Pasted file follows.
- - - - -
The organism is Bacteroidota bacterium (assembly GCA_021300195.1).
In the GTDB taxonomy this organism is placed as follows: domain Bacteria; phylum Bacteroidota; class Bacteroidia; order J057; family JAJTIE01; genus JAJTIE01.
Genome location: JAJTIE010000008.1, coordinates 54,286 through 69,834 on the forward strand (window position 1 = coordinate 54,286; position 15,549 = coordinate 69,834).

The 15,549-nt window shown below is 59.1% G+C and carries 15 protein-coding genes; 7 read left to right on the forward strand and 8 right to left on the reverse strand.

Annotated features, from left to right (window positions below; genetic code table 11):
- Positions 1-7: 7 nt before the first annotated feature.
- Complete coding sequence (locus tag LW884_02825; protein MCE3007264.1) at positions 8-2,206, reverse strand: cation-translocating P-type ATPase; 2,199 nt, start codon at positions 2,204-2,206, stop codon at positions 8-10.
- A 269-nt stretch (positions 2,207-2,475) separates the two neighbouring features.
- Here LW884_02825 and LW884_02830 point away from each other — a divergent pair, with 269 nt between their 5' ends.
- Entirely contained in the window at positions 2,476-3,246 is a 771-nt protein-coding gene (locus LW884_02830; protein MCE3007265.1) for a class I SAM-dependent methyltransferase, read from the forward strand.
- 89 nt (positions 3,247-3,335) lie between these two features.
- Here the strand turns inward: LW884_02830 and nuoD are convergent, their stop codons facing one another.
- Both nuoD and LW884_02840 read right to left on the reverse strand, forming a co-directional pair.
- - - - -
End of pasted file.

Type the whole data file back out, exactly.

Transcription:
The organism is Bacteroidota bacterium (assembly GCA_021300195.1).
In the GTDB taxonomy this organism is placed as follows: domain Bacteria; phylum Bacteroidota; class Bacteroidia; order J057; family JAJTIE01; genus JAJTIE01.
Genome location: JAJTIE010000008.1, coordinates 54,286 through 69,834 on the forward strand (window position 1 = coordinate 54,286; position 15,549 = coordinate 69,834).

The 15,549-nt window shown below is 59.1% G+C and carries 15 protein-coding genes; 7 read left to right on the forward strand and 8 right to left on the reverse strand.

Annotated features, from left to right (window positions below; genetic code table 11):
- Positions 1-7: 7 nt before the first annotated feature.
- Complete coding sequence (locus tag LW884_02825; protein MCE3007264.1) at positions 8-2,206, reverse strand: cation-translocating P-type ATPase; 2,199 nt, start codon at positions 2,204-2,206, stop codon at positions 8-10.
- A 269-nt stretch (positions 2,207-2,475) separates the two neighbouring features.
- Here LW884_02825 and LW884_02830 point away from each other — a divergent pair, with 269 nt between their 5' ends.
- Entirely contained in the window at positions 2,476-3,246 is a 771-nt protein-coding gene (locus LW884_02830; protein MCE3007265.1) for a class I SAM-dependent methyltransferase, read from the forward strand.
- 89 nt (positions 3,247-3,335) lie between these two features.
- Here the strand turns inward: LW884_02830 and nuoD are convergent, their stop codons facing one another.
- Both nuoD and LW884_02840 read right to left on the reverse strand, forming a co-directional pair.